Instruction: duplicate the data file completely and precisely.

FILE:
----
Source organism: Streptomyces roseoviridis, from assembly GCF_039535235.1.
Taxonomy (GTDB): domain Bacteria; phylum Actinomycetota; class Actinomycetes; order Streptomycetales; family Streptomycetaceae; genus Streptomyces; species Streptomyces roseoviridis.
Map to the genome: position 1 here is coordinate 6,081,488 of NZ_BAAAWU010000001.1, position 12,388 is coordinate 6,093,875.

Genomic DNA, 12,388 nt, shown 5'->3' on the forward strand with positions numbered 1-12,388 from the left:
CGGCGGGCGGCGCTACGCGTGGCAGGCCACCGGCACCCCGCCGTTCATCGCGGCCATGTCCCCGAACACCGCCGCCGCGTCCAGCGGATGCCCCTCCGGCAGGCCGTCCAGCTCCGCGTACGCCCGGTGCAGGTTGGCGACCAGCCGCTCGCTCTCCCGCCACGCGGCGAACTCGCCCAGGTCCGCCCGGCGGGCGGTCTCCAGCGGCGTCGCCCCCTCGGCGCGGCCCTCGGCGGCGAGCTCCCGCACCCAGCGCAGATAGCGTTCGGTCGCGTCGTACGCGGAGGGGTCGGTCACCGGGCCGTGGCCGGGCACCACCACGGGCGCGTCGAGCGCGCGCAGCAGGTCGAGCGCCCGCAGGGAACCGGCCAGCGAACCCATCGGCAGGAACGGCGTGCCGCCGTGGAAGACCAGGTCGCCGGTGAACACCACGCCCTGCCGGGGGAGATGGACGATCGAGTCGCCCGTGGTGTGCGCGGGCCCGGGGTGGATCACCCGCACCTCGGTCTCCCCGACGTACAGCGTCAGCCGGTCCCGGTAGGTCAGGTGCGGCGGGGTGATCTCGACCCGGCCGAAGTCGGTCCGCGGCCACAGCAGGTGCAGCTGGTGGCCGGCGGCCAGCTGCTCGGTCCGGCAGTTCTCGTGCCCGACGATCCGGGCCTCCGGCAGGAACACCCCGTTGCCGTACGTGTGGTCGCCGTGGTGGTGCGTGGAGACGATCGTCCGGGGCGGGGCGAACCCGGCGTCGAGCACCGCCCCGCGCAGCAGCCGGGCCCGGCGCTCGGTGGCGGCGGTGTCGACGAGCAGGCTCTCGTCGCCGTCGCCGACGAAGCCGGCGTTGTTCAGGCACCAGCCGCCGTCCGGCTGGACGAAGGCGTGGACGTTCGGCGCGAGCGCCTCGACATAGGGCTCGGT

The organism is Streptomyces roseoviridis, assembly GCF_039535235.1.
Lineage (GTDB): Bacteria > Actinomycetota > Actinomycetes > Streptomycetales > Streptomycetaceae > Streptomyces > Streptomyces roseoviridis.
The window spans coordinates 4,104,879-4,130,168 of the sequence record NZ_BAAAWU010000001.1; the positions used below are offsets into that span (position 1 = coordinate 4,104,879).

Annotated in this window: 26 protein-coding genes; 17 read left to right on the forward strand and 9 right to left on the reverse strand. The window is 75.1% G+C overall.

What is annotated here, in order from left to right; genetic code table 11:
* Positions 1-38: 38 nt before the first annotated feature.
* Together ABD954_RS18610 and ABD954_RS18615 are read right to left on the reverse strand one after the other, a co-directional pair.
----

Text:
Source organism: Streptomyces roseoviridis, from assembly GCF_039535235.1.
Taxonomy (GTDB): domain Bacteria; phylum Actinomycetota; class Actinomycetes; order Streptomycetales; family Streptomycetaceae; genus Streptomyces; species Streptomyces roseoviridis.
Map to the genome: position 1 here is coordinate 6,081,488 of NZ_BAAAWU010000001.1, position 12,388 is coordinate 6,093,875.

Genomic DNA, 12,388 nt, shown 5'->3' on the forward strand with positions numbered 1-12,388 from the left:
CGGCGGGCGGCGCTACGCGTGGCAGGCCACCGGCACCCCGCCGTTCATCGCGGCCATGTCCCCGAACACCGCCGCCGCGTCCAGCGGATGCCCCTCCGGCAGGCCGTCCAGCTCCGCGTACGCCCGGTGCAGGTTGGCGACCAGCCGCTCGCTCTCCCGCCACGCGGCGAACTCGCCCAGGTCCGCCCGGCGGGCGGTCTCCAGCGGCGTCGCCCCCTCGGCGCGGCCCTCGGCGGCGAGCTCCCGCACCCAGCGCAGATAGCGTTCGGTCGCGTCGTACGCGGAGGGGTCGGTCACCGGGCCGTGGCCGGGCACCACCACGGGCGCGTCGAGCGCGCGCAGCAGGTCGAGCGCCCGCAGGGAACCGGCCAGCGAACCCATCGGCAGGAACGGCGTGCCGCCGTGGAAGACCAGGTCGCCGGTGAACACCACGCCCTGCCGGGGGAGATGGACGATCGAGTCGCCCGTGGTGTGCGCGGGCCCGGGGTGGATCACCCGCACCTCGGTCTCCCCGACGTACAGCGTCAGCCGGTCCCGGTAGGTCAGGTGCGGCGGGGTGATCTCGACCCGGCCGAAGTCGGTCCGCGGCCACAGCAGGTGCAGCTGGTGGCCGGCGGCCAGCTGCTCGGTCCGGCAGTTCTCGTGCCCGACGATCCGGGCCTCCGGCAGGAACACCCCGTTGCCGTACGTGTGGTCGCCGTGGTGGTGCGTGGAGACGATCGTCCGGGGCGGGGCGAACCCGGCGTCGAGCACCGCCCCGCGCAGCAGCCGGGCCCGGCGCTCGGTGGCGGCGGTGTCGACGAGCAGGCTCTCGTCGCCGTCGCCGACGAAGCCGGCGTTGTTCAGGCACCAGCCGCCGTCCGGCTGGACGAAGGCGTGGACGTTCGGCGCGAGCGCCTCGACATAGGGCTCGGT

The organism is Streptomyces roseoviridis, assembly GCF_039535235.1.
Lineage (GTDB): Bacteria > Actinomycetota > Actinomycetes > Streptomycetales > Streptomycetaceae > Streptomyces > Streptomyces roseoviridis.
The window spans coordinates 4,104,879-4,130,168 of the sequence record NZ_BAAAWU010000001.1; the positions used below are offsets into that span (position 1 = coordinate 4,104,879).

Annotated in this window: 26 protein-coding genes; 17 read left to right on the forward strand and 9 right to left on the reverse strand. The window is 75.1% G+C overall.

What is annotated here, in order from left to right; genetic code table 11:
* Positions 1-38: 38 nt before the first annotated feature.
* Together ABD954_RS18610 and ABD954_RS18615 are read right to left on the reverse strand one after the other, a co-directional pair.